How To Plan A Lesson
Whether you use published ESL resources or plan your lesson from scratch, you
will need a basic structure. With some experience, you may only need to jot down
a quick list of topics and activities and then gather your materials together,
but especially for new teachers, it's usually helpful to write a complete lesson
plan. Consider the following framework.
Decide which communication skills you wish to develop. Will you focus on
reading? writing? listening? speaking/pronunciation? a combination of these?
In what context? Consider a useful application for the language you will
practice, things such as taking phone messages, using the post office, or
interviewing for a job. These types of specific skills are sometimes referred
to as "competencies." Seemingly non-interactive themes like gardening or
holidays are fair game, as long as you integrate communicative activities.
It's often a good idea to begin with some kind of warm-up activity to help the learners focus on English and block out the distractions of daily life. This doesn't necessarily need to be connected thematically to the rest of the lesson, but it's nice if it is. Warm-ups usually take 5-15 minutes and practice material the learners already know. Avoid new material in a warm-up because the goal of a warm-up is to diffuse inhibitions
and help students transition into English thinking and speaking. A game-like atmosphere
can help capture student interest, or you may choose a quick review of the last lesson or
homework. When reviewing, ask
learners what they remember and then fill in missing pieces rather than simply
summarizing the last lesson for them.
Most of your meeting time will probably be spent focused on one or two themes. Present new material and give learners a chance to practice it thoroughly. You may want to include pair or group work, silent reading/writing, games, or conversational discussion. Your lessons will be more interesting if you use real-life materials to support the text. For example, if the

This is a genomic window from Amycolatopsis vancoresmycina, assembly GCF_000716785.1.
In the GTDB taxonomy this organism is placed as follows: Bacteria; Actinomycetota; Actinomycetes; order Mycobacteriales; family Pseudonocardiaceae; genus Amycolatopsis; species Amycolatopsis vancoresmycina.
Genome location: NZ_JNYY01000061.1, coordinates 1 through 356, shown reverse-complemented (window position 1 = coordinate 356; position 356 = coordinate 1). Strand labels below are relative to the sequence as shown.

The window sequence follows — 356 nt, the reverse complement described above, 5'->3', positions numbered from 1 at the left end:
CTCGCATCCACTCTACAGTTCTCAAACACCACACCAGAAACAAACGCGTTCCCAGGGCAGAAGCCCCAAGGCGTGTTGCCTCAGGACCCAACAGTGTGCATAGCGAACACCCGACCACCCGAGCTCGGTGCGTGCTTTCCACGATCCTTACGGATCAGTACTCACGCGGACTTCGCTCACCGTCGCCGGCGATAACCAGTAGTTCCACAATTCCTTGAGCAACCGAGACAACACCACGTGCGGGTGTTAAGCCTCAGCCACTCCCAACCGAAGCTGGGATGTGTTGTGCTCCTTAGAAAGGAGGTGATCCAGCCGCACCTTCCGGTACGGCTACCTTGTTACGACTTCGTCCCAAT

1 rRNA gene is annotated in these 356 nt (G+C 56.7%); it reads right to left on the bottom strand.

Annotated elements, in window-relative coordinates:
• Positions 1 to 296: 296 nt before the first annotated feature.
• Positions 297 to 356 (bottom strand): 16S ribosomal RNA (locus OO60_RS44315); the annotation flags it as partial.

lesson theme is telling time, bring in a large clock with adjustable hands to demonstrate with. Show a video of a job interview, bring in a rental application,
play a recorded clip from the radio, share photos of your family. Try to incorporate something outside of the textbook
or printed lesson every time you meet.
Especially if the lesson content has been challenging, end by reviewing what what was covered as well as what the learners already know. By finishing with something familiar, learners will leave with the impression that English isn't too difficult after all.
You can use the following reproducible worksheet to design a thoughtful and
complete lesson plan. You may choose to omit a section or add activities based
on the time you have. Use the "Time" column on the worksheet for estimating the
amount of time you wish to spend on each section. If you find during your lesson
that your estimate was incorrect, you can adjust by adding or cutting another
activity. New teachers frequently over-estimate the time needed for an activity,
so it's wise to have some backup ideas to fill in leftover time. Write any
handouts or real-life objects you will need in the "Notes/Materials" column.